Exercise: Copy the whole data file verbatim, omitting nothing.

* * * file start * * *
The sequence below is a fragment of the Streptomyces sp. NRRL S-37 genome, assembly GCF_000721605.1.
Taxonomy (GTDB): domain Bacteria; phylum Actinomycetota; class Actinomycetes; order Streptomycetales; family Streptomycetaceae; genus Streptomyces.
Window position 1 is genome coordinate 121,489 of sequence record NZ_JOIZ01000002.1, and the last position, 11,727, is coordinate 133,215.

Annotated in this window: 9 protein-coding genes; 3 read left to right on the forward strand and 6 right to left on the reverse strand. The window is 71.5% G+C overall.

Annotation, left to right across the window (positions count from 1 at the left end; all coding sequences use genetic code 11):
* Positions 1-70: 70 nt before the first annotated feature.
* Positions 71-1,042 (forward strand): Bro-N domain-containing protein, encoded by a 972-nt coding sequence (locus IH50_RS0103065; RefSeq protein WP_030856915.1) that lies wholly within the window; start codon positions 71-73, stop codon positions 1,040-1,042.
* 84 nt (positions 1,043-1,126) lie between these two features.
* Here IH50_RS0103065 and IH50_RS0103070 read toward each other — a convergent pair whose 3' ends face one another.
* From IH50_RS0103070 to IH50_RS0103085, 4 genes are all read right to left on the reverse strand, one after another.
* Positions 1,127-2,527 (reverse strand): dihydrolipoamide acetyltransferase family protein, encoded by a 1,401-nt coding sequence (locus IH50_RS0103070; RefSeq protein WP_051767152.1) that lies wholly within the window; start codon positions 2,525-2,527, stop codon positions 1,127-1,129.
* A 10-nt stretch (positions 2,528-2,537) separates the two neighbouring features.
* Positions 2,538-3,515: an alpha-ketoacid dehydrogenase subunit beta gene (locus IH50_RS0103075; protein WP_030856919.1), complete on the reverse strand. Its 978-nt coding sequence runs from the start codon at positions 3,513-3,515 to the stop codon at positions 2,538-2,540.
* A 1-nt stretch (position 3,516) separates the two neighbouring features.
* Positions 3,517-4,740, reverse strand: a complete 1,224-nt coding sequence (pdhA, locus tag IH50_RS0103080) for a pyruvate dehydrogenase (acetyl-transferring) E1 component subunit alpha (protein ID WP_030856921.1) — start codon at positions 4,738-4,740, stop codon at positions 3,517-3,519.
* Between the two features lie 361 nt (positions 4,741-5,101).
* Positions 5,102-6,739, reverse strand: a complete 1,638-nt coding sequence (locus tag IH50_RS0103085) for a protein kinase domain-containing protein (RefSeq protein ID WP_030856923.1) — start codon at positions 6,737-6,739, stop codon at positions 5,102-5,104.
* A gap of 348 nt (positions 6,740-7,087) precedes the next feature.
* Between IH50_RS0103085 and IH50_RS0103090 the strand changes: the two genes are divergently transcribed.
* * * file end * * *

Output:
The sequence below is a fragment of the Streptomyces sp. NRRL S-37 genome, assembly GCF_000721605.1.
Taxonomy (GTDB): domain Bacteria; phylum Actinomycetota; class Actinomycetes; order Streptomycetales; family Streptomycetaceae; genus Streptomyces.
Window position 1 is genome coordinate 121,489 of sequence record NZ_JOIZ01000002.1, and the last position, 11,727, is coordinate 133,215.

Annotated in this window: 9 protein-coding genes; 3 read left to right on the forward strand and 6 right to left on the reverse strand. The window is 71.5% G+C overall.

Annotation, left to right across the window (positions count from 1 at the left end; all coding sequences use genetic code 11):
* Positions 1-70: 70 nt before the first annotated feature.
* Positions 71-1,042 (forward strand): Bro-N domain-containing protein, encoded by a 972-nt coding sequence (locus IH50_RS0103065; RefSeq protein WP_030856915.1) that lies wholly within the window; start codon positions 71-73, stop codon positions 1,040-1,042.
* 84 nt (positions 1,043-1,126) lie between these two features.
* Here IH50_RS0103065 and IH50_RS0103070 read toward each other — a convergent pair whose 3' ends face one another.
* From IH50_RS0103070 to IH50_RS0103085, 4 genes are all read right to left on the reverse strand, one after another.
* Positions 1,127-2,527 (reverse strand): dihydrolipoamide acetyltransferase family protein, encoded by a 1,401-nt coding sequence (locus IH50_RS0103070; RefSeq protein WP_051767152.1) that lies wholly within the window; start codon positions 2,525-2,527, stop codon positions 1,127-1,129.
* A 10-nt stretch (positions 2,528-2,537) separates the two neighbouring features.
* Positions 2,538-3,515: an alpha-ketoacid dehydrogenase subunit beta gene (locus IH50_RS0103075; protein WP_030856919.1), complete on the reverse strand. Its 978-nt coding sequence runs from the start codon at positions 3,513-3,515 to the stop codon at positions 2,538-2,540.
* A 1-nt stretch (position 3,516) separates the two neighbouring features.
* Positions 3,517-4,740, reverse strand: a complete 1,224-nt coding sequence (pdhA, locus tag IH50_RS0103080) for a pyruvate dehydrogenase (acetyl-transferring) E1 component subunit alpha (protein ID WP_030856921.1) — start codon at positions 4,738-4,740, stop codon at positions 3,517-3,519.
* Between the two features lie 361 nt (positions 4,741-5,101).
* Positions 5,102-6,739, reverse strand: a complete 1,638-nt coding sequence (locus tag IH50_RS0103085) for a protein kinase domain-containing protein (RefSeq protein ID WP_030856923.1) — start codon at positions 6,737-6,739, stop codon at positions 5,102-5,104.
* A gap of 348 nt (positions 6,740-7,087) precedes the next feature.
* Between IH50_RS0103085 and IH50_RS0103090 the strand changes: the two genes are divergently transcribed.